This epic Rolls-Royce Phantom II was commissioned by C. Matthew Dick of Washington, D.C., an heir to a major business machine company, as a gift for his future wife. She would be travelling between events in a formal town car. However, any traditional town car would be far too stodgy for this lady, so Brewster was ordered to create a town car unlike any seen before. After a variety of meetings with the coachbuilder and its top designers and artists, the work commenced on this remarkable town car, and their combined vision was eventually achieved when this Brewster-bodied Special Town Car, chassis #218 AMS, was delivered to its new owner in 1934.
This Phantom II Rolls-Royce combines the best styling elements of the era, with its long hood, low razor edge roof design, dramatic V-windshield, sculpted windows, German silver hardware and complementing canework. The same degree of attention was paid to the custom fitted interior with its gold-plated hardware, vanity cases, indirect lighting, and lambs wool carpets. All of these elements were perfectly combined to create an exquisite town car that was tasteful, elegant and sporty.
The original cost for designing and building this Brewster-bodied masterpiece was an astounding $31,000, making it the most expensive car in the world built that year and over 50-percent more than the "Twenty Grand" Duesenberg created that same year.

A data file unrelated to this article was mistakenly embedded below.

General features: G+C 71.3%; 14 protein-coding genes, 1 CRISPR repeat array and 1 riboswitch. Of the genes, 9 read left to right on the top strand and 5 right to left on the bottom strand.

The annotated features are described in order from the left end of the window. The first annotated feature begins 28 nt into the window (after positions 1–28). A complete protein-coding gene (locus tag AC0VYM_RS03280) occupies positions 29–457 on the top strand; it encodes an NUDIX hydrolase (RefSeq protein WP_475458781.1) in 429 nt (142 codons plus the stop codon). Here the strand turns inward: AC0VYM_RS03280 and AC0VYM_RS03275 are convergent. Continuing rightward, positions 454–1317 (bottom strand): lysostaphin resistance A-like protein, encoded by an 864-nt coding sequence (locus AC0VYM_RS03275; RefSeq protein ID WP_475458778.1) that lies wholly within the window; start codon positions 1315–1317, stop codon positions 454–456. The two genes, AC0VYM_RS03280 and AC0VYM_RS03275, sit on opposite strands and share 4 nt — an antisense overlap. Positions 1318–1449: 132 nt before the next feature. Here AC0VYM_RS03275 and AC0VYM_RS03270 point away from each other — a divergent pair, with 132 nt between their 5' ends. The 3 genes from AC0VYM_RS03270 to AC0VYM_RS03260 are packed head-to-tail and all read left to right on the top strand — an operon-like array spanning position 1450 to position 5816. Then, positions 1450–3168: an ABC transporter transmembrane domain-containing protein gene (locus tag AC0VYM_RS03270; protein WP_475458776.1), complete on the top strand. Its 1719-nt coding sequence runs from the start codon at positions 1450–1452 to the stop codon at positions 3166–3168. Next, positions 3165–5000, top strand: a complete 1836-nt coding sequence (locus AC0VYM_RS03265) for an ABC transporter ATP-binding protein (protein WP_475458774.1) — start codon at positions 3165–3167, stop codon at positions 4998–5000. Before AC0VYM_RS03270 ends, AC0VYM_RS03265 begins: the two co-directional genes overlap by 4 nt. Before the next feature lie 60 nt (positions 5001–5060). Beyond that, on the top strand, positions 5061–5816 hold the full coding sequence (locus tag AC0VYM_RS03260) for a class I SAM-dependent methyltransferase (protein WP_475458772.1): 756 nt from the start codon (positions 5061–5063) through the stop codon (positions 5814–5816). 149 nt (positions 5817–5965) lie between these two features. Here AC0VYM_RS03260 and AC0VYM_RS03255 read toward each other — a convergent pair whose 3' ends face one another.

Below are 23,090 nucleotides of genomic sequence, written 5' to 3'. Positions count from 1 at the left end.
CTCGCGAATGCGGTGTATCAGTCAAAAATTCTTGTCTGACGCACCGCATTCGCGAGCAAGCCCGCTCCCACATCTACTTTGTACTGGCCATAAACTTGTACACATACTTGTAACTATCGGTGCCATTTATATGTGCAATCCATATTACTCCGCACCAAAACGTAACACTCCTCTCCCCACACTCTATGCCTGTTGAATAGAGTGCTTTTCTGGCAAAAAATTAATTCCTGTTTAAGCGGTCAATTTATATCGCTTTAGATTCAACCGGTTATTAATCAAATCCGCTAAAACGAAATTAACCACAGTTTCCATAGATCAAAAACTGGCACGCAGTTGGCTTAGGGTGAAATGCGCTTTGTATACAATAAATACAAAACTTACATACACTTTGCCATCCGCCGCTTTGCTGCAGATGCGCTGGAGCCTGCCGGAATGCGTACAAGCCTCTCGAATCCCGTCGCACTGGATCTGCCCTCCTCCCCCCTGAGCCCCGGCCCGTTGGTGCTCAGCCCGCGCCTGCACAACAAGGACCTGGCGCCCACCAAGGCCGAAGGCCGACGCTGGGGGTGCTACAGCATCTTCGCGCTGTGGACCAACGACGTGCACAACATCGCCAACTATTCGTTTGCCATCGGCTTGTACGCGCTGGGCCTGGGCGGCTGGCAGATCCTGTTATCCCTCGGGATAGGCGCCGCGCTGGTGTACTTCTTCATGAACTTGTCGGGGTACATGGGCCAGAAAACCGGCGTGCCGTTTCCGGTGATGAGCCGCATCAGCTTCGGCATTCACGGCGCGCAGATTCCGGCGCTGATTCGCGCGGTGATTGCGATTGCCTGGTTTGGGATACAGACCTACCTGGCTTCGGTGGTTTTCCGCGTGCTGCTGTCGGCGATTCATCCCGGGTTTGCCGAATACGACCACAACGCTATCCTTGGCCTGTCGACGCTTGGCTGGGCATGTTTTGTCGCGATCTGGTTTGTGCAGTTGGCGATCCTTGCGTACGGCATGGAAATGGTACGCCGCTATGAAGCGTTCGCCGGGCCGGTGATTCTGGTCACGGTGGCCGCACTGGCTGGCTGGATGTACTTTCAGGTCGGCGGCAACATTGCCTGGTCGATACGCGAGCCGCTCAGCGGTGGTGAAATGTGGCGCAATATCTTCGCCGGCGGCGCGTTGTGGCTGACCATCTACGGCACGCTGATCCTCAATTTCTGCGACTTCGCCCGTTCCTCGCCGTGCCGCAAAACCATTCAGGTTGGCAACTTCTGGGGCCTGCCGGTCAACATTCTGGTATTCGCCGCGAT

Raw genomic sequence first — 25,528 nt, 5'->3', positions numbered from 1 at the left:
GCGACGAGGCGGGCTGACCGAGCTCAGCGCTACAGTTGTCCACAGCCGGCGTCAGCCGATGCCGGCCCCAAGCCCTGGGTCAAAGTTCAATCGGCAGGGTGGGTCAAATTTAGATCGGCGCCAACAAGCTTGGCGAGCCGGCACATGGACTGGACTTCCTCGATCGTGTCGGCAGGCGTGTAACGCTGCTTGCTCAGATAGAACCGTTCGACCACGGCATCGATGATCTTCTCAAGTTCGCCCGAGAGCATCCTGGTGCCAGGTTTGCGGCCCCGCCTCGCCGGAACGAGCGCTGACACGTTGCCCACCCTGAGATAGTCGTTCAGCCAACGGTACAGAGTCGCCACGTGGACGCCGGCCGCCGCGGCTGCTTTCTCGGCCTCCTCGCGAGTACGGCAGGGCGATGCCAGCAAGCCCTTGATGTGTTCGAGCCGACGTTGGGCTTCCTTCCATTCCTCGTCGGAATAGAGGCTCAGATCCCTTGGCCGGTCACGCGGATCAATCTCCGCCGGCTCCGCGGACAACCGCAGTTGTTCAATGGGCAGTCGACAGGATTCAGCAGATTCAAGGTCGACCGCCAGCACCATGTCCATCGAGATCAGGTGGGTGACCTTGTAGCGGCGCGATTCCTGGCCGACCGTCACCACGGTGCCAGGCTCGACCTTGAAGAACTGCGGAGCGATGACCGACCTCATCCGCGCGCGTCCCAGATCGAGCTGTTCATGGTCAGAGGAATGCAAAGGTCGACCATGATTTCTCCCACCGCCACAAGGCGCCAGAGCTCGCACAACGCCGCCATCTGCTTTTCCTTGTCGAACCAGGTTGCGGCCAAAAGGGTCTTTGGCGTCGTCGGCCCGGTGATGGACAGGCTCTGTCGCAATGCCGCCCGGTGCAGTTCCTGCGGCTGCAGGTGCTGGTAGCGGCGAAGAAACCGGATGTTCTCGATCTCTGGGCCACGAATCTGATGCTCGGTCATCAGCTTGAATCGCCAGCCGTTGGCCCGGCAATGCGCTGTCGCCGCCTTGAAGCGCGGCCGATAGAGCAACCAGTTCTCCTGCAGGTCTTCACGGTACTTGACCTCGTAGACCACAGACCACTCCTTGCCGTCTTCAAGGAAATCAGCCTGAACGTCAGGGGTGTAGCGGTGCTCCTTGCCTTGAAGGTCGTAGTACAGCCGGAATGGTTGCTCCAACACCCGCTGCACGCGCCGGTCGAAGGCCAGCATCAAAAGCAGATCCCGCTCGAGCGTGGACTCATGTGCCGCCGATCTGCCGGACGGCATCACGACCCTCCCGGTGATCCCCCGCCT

This Special Town Car has had only four owners from new and is a greatly original car. Mrs. Dick enjoyed the car for many years and eventually kept it at her estate in Newport, Rhode Island, where America's wealthiest families often maintained grand summer homes. The second owner was Gerald Rolph who maintained and preserved the car for over 40 years, much of this time storing the car on his Isle of Man estate in England.
The subsequent owner, a highly respected Colorado-based owner, purchased the car in the 1990s and enjoyed it as one of the highlights of his personal collection over the course of the next decade. The last owner, another collector with many concours award-winning cars of his own, acquired the car in 2008 and has maintained it in his private collection ever since.
This Special Town Car is considered by most historians to be one of the greatest Rolls-Royces ever built and quite possibly the most significant post-WWI Rolls-Royce in existence. Its one-off design was the direct inspiration for the Special Town Car bodies completed by Brewster for the actress Constance Bennett in 1935 and Dutch Darrin for the Countess de Frasso in 1938. Of the three Special Town Cars completed, 218 AMS was the first example built and the only one to have been finished with its original body on the original chassis. The other two were rebodied cars.
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